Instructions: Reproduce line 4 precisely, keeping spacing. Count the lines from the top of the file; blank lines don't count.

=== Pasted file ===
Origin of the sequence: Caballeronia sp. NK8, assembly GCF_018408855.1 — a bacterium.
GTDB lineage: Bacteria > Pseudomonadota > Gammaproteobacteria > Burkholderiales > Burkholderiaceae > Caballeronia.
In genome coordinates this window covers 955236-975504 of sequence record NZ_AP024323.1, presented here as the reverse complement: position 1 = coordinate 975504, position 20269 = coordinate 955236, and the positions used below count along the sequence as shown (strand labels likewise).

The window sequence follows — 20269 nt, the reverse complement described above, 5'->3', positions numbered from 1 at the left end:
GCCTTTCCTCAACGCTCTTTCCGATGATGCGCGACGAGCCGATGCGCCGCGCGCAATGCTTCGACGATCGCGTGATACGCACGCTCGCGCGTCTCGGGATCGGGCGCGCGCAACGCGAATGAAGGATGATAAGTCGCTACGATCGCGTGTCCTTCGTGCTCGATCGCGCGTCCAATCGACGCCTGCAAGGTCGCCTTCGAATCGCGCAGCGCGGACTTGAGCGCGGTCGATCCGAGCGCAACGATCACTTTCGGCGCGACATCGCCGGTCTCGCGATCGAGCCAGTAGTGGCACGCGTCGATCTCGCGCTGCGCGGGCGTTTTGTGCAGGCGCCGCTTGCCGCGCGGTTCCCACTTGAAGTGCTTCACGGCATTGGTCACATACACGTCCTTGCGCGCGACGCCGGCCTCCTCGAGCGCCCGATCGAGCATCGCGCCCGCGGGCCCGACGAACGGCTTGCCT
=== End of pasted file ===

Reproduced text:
The window sequence follows — 20269 nt, the reverse complement described above, 5'->3', positions numbered from 1 at the left end: